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Interacting with FS using C#

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Hello,I've been getting into C# lately and was wondering if there is any documentation, official or otherwise, about directly interacting with FS2004 using C#. I have a bad feeling that there is next to nothing on this, but I figured it was worth asking.Thanks

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I regret that this post may appear twice as I am having problems posting URLs in html format and am retrying in text format.Since no one else has answered may I suggest that you obtain the latest SDK for FSUIPC. The most recent at the time of posting was v3.14 issued on 16th January 2004. This contains UIPC_SDK_CSHARP.zip with details and examples for C# users, thanks to Scott McCrory.Even if you are already familiar with the content of the FSUIPC SDK may I suggest that you ask any questions about C# and MSFS in the FSUIPC forum as many of the people who may be able to answer them are more likely to congregate there.FSUIPC, its SDK and the relevant forum are located at;http://www.schiratti.com/dowson.htmlFSAviator

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Many thanks to Scott for sussing out the interface and thanks to you for pointing this out to us here!My only other concern is how one would create a .dll with C# that could be changed to a .gau in order to draw a gauge? I know that C++ requires certain headers and, so far as I know, those headers have not yet been ported into C# class files that could be included or .dll's that could be referenced.Then the next question is would we be limited to GDI, GDI+ or would DX D3D be possible? Support for Direct Draw is going away in Vista and DX10 is forcing as much of hte code into hardware processing as possible, which is a good thing, but will require a little more planning on the part of the coder.Then again, I wonder if there are many people out there running FS9 or FSX under OpenGL and what kind of mess that would be on their screen if you wrote a gauge in D3D? ... trying to imagine this reminds me of my dog's recent bout with explosive diarrhea.Just wondering a few things such as these because I'm in the middle of some DX tutes these days and was wondering if and how they could be utilized in FS.Scott / Vorlin

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>Many thanks to Scott for sussing out the interface and thanks>to you for pointing this out to us here!>>My only other concern is how one would create a .dll with C#>that could be changed to a .gau in order to draw a gauge? I>know that C++ requires certain headers and, so far as I know,>those headers have not yet been ported into C# class files>that could be included or .dll's that could be referenced.>I do not believe C# supports the creation of DLLs, though I could be wrong.>Then the next question is would we be limited to GDI, GDI+ or>would DX D3D be possible? Support for Direct Draw is going>away in Vista and DX10 is forcing as much of hte code into>hardware processing as possible, which is a good thing, but>will require a little more planning on the part of the coder.>DX10 doesn't 'exist' at this point, so who knows what will and will not be possible. I know that any DirectX rendering in FS9 is a closely guarded secret, as in absolutely no one has ever offered information on it.>Then again, I wonder if there are many people out there>running FS9 or FSX under OpenGL and what kind of mess that>would be on their screen if you wrote a gauge in D3D? ...>trying to imagine this reminds me of my dog's recent bout with>explosive diarrhea.>You can't run FS with OpenGL.>Just wondering a few things such as these because I'm in the>middle of some DX tutes these days and was wondering if and>how they could be utilized in FS.>>Scott / VorlinLike I said, how to access DirectX for rendering in FS has never been made public.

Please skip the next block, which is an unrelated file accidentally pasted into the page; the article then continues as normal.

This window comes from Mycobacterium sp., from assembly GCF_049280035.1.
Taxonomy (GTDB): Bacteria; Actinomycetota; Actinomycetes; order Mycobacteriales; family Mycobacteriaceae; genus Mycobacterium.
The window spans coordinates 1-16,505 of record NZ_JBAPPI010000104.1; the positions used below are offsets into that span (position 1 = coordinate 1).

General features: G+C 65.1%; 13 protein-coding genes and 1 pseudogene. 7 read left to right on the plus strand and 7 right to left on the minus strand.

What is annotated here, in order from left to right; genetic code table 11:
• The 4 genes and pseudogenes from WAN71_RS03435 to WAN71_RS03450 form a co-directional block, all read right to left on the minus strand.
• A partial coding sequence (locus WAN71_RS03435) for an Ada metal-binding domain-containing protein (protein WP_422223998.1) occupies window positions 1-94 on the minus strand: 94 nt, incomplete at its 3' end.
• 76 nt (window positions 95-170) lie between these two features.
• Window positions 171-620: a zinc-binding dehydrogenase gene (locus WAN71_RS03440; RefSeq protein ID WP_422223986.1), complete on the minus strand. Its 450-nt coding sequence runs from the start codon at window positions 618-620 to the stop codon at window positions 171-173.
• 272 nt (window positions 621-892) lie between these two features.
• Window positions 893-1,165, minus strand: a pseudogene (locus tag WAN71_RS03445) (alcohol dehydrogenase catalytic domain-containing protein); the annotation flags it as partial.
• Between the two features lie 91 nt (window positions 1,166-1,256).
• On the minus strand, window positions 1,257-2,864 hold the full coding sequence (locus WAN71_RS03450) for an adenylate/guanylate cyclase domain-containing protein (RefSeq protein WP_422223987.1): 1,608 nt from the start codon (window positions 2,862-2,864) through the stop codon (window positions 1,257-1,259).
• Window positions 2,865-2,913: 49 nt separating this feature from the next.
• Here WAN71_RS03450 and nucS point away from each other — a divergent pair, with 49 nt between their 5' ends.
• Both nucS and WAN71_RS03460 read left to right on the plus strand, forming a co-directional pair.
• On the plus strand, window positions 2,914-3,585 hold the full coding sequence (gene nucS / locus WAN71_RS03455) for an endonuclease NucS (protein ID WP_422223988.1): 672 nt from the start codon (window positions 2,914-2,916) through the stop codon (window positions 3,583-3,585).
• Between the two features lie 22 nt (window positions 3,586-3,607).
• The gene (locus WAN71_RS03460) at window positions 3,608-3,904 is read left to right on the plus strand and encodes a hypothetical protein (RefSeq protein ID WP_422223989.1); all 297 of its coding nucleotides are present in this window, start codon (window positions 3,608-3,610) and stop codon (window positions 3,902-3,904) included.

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>I do not believe C# supports the creation of DLLs, though I>could be wrong.In VC# 2005 Express I do it all the time. It's not called a .dll in the Create a Project selections though, it's called a Class Library. It ends up producing a .dll...>DX10 doesn't 'exist' at this point, so who knows what will and>will not be possible. The bottom two articles here go into it. Check out "DX10 Introduction" and "Shaders in DX10". It's certainly not detailed information by any means but it gives a pretty good idea of what's on the horizon.http://just-code-it.net/articles.htm>I know that any DirectX rendering in>FS9 is a closely guarded secret, as in absolutely no one has>ever offered information on it.I'm not sure about the "in FS9" part but there are plenty of tutes on DX and D3D. This is what has me a tad confused. the way I'm looking at it, if FS9 allows a .dll to have a small piece of a poly to draw on then what does it care if that .dll is using GDI, GDI+ or D3D as long as the .dll returns a usable image that can be mapped to that area of the poly? This is the area that I don't understand well...>You can't run FS with OpenGL.Ok, that simplifies that...>Like I said, how to access DirectX for rendering in FS has>never been made public.Hmmm.... I wonder if anyone has tried or, if they've doen it, perhaps they figured that others would do the same if they so chose to.Time to get to the day job.... you guys enjoy yourselves.Scott